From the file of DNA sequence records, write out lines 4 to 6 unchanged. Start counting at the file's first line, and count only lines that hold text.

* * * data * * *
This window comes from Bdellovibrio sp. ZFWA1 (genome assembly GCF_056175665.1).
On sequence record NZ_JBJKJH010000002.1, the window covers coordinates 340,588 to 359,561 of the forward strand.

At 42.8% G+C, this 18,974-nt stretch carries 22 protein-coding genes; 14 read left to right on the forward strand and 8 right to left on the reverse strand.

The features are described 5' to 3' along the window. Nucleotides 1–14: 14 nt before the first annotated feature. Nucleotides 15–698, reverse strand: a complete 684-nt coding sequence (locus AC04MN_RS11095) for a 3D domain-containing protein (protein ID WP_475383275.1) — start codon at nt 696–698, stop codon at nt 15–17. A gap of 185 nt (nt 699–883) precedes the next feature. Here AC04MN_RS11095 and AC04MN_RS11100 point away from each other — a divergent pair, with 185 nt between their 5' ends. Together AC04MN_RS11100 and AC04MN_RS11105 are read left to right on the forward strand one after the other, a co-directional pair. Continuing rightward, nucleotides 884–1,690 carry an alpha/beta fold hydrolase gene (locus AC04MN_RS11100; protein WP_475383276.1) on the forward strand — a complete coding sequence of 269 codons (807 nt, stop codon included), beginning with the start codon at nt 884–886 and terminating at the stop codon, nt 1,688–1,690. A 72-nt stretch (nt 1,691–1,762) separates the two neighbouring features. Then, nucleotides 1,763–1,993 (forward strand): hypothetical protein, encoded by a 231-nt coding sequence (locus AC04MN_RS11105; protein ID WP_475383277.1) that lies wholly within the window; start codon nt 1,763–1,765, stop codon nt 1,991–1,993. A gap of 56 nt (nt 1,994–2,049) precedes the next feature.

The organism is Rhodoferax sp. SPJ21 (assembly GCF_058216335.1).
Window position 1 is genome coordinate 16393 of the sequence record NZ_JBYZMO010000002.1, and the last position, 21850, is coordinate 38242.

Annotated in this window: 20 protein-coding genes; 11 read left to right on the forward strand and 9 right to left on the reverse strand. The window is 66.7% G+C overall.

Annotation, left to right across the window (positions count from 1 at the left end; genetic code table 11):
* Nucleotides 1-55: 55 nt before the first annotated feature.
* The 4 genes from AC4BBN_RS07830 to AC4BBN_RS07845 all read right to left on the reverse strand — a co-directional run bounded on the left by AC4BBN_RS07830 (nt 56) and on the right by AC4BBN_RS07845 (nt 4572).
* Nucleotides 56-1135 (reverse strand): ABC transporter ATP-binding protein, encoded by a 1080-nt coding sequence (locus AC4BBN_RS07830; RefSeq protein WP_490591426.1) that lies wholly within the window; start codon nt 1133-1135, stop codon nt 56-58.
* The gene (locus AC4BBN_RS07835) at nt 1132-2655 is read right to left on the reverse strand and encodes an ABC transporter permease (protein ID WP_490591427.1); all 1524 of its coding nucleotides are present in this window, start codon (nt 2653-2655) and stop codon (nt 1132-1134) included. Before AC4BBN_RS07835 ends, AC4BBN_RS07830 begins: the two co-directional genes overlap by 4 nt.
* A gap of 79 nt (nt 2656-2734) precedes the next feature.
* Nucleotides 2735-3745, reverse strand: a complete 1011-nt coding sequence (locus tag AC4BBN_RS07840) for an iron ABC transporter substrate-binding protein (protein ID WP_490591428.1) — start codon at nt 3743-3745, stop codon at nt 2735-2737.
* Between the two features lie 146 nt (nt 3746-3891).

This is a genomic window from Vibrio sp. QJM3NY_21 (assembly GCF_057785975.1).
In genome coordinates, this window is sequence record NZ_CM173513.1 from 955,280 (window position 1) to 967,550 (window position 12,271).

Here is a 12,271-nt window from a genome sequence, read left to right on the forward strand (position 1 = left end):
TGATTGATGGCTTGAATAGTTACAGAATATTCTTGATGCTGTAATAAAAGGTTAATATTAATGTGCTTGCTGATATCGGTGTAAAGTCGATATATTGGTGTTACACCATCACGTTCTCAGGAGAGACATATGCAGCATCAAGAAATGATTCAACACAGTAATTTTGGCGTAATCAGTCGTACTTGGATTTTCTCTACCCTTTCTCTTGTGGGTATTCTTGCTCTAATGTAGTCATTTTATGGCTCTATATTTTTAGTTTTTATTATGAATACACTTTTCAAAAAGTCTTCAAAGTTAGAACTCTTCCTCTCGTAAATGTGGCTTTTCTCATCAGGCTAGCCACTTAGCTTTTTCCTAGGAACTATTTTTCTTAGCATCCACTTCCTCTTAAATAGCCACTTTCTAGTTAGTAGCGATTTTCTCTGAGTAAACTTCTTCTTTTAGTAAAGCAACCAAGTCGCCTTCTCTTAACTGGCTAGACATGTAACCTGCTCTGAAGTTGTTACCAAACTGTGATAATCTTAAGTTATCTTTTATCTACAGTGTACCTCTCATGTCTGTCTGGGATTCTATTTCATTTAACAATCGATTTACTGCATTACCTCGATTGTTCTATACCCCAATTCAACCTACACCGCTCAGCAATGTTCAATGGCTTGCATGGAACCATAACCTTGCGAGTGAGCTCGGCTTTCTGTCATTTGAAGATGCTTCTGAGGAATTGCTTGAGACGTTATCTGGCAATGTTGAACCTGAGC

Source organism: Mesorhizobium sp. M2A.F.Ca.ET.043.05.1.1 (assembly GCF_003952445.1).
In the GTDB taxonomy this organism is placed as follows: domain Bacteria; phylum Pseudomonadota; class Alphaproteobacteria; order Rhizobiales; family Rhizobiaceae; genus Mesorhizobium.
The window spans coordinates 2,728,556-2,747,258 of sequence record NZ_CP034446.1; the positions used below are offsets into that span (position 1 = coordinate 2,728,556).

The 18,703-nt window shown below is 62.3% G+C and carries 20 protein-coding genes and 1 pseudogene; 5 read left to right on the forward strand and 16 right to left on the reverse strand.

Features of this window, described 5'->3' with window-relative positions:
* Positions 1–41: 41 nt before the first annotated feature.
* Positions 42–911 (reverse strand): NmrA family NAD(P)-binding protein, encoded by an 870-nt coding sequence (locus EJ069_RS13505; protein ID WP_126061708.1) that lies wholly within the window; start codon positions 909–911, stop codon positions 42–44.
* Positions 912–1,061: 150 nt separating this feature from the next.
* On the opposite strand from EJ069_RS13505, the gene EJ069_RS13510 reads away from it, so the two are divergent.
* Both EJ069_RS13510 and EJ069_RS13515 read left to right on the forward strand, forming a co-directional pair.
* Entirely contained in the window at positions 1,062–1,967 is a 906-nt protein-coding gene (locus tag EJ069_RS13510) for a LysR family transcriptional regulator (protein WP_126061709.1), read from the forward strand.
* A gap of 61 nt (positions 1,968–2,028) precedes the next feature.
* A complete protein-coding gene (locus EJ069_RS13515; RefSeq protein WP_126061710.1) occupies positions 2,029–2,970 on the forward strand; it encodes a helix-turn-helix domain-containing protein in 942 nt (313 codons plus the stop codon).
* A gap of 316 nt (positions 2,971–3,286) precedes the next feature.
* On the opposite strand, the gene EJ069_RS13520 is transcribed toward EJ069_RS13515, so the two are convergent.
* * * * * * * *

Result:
The features are described 5' to 3' along the window. Nucleotides 1–14: 14 nt before the first annotated feature. Nucleotides 15–698, reverse strand: a complete 684-nt coding sequence (locus AC04MN_RS11095) for a 3D domain-containing protein (protein ID WP_475383275.1) — start codon at nt 696–698, stop codon at nt 15–17. A gap of 185 nt (nt 699–883) precedes the next feature. Here AC04MN_RS11095 and AC04MN_RS11100 point away from each other — a divergent pair, with 185 nt between their 5' ends. Together AC04MN_RS11100 and AC04MN_RS11105 are read left to right on the forward strand one after the other, a co-directional pair. Continuing rightward, nucleotides 884–1,690 carry an alpha/beta fold hydrolase gene (locus AC04MN_RS11100; protein WP_475383276.1) on the forward strand — a complete coding sequence of 269 codons (807 nt, stop codon included), beginning with the start codon at nt 884–886 and terminating at the stop codon, nt 1,688–1,690. A 72-nt stretch (nt 1,691–1,762) separates the two neighbouring features. Then, nucleotides 1,763–1,993 (forward strand): hypothetical protein, encoded by a 231-nt coding sequence (locus AC04MN_RS11105; protein ID WP_475383277.1) that lies wholly within the window; start codon nt 1,763–1,765, stop codon nt 1,991–1,993. A gap of 56 nt (nt 1,994–2,049) precedes the next feature.

The organism is Rhodoferax sp. SPJ21 (assembly GCF_058216335.1).
Window position 1 is genome coordinate 16393 of the sequence record NZ_JBYZMO010000002.1, and the last position, 21850, is coordinate 38242.